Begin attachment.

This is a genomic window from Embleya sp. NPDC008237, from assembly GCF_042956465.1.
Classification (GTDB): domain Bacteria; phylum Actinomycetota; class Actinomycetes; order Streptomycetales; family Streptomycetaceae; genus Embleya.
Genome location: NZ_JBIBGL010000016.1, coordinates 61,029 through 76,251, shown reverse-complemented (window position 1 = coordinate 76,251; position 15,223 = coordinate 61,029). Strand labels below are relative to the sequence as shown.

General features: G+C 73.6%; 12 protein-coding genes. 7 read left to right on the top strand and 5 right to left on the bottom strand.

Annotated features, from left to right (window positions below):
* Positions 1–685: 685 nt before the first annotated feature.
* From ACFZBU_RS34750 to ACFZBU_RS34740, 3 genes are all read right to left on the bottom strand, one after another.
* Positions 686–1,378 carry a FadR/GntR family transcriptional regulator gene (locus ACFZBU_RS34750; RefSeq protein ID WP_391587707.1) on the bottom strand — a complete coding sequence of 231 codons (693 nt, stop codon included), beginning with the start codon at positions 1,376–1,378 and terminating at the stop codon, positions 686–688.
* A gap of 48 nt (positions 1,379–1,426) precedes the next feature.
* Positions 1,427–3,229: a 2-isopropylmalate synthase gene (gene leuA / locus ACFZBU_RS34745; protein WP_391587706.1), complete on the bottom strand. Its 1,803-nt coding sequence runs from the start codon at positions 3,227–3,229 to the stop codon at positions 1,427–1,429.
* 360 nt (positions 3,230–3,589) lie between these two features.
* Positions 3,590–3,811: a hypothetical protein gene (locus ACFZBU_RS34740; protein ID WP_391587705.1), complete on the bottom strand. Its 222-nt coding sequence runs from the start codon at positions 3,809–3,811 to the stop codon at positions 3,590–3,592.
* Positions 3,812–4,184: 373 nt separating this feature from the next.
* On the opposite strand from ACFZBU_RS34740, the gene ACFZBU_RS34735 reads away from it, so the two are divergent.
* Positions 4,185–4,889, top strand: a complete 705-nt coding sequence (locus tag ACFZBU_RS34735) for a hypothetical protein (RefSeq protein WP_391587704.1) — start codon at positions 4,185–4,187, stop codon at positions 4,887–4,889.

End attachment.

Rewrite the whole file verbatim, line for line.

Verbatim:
This is a genomic window from Embleya sp. NPDC008237, from assembly GCF_042956465.1.
Classification (GTDB): domain Bacteria; phylum Actinomycetota; class Actinomycetes; order Streptomycetales; family Streptomycetaceae; genus Embleya.
Genome location: NZ_JBIBGL010000016.1, coordinates 61,029 through 76,251, shown reverse-complemented (window position 1 = coordinate 76,251; position 15,223 = coordinate 61,029). Strand labels below are relative to the sequence as shown.

General features: G+C 73.6%; 12 protein-coding genes. 7 read left to right on the top strand and 5 right to left on the bottom strand.

Annotated features, from left to right (window positions below):
* Positions 1–685: 685 nt before the first annotated feature.
* From ACFZBU_RS34750 to ACFZBU_RS34740, 3 genes are all read right to left on the bottom strand, one after another.
* Positions 686–1,378 carry a FadR/GntR family transcriptional regulator gene (locus ACFZBU_RS34750; RefSeq protein ID WP_391587707.1) on the bottom strand — a complete coding sequence of 231 codons (693 nt, stop codon included), beginning with the start codon at positions 1,376–1,378 and terminating at the stop codon, positions 686–688.
* A gap of 48 nt (positions 1,379–1,426) precedes the next feature.
* Positions 1,427–3,229: a 2-isopropylmalate synthase gene (gene leuA / locus ACFZBU_RS34745; protein WP_391587706.1), complete on the bottom strand. Its 1,803-nt coding sequence runs from the start codon at positions 3,227–3,229 to the stop codon at positions 1,427–1,429.
* 360 nt (positions 3,230–3,589) lie between these two features.
* Positions 3,590–3,811: a hypothetical protein gene (locus ACFZBU_RS34740; protein ID WP_391587705.1), complete on the bottom strand. Its 222-nt coding sequence runs from the start codon at positions 3,809–3,811 to the stop codon at positions 3,590–3,592.
* Positions 3,812–4,184: 373 nt separating this feature from the next.
* On the opposite strand from ACFZBU_RS34740, the gene ACFZBU_RS34735 reads away from it, so the two are divergent.
* Positions 4,185–4,889, top strand: a complete 705-nt coding sequence (locus tag ACFZBU_RS34735) for a hypothetical protein (RefSeq protein WP_391587704.1) — start codon at positions 4,185–4,187, stop codon at positions 4,887–4,889.